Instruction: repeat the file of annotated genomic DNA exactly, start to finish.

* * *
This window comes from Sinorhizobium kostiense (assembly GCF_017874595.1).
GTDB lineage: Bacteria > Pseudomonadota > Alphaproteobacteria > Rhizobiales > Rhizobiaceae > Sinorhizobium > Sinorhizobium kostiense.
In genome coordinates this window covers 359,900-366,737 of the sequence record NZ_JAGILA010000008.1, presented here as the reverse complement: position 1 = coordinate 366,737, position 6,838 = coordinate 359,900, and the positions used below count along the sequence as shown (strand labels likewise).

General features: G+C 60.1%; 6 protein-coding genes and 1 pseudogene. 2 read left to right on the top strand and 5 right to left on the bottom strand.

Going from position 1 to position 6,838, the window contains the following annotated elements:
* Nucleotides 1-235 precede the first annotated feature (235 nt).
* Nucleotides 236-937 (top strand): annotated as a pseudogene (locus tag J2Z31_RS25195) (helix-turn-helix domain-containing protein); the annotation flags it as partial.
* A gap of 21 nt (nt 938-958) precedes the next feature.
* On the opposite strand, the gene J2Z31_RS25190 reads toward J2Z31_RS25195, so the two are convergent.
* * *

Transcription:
This window comes from Sinorhizobium kostiense (assembly GCF_017874595.1).
GTDB lineage: Bacteria > Pseudomonadota > Alphaproteobacteria > Rhizobiales > Rhizobiaceae > Sinorhizobium > Sinorhizobium kostiense.
In genome coordinates this window covers 359,900-366,737 of the sequence record NZ_JAGILA010000008.1, presented here as the reverse complement: position 1 = coordinate 366,737, position 6,838 = coordinate 359,900, and the positions used below count along the sequence as shown (strand labels likewise).

General features: G+C 60.1%; 6 protein-coding genes and 1 pseudogene. 2 read left to right on the top strand and 5 right to left on the bottom strand.

Going from position 1 to position 6,838, the window contains the following annotated elements:
* Nucleotides 1-235 precede the first annotated feature (235 nt).
* Nucleotides 236-937 (top strand): annotated as a pseudogene (locus tag J2Z31_RS25195) (helix-turn-helix domain-containing protein); the annotation flags it as partial.
* A gap of 21 nt (nt 938-958) precedes the next feature.
* On the opposite strand, the gene J2Z31_RS25190 reads toward J2Z31_RS25195, so the two are convergent.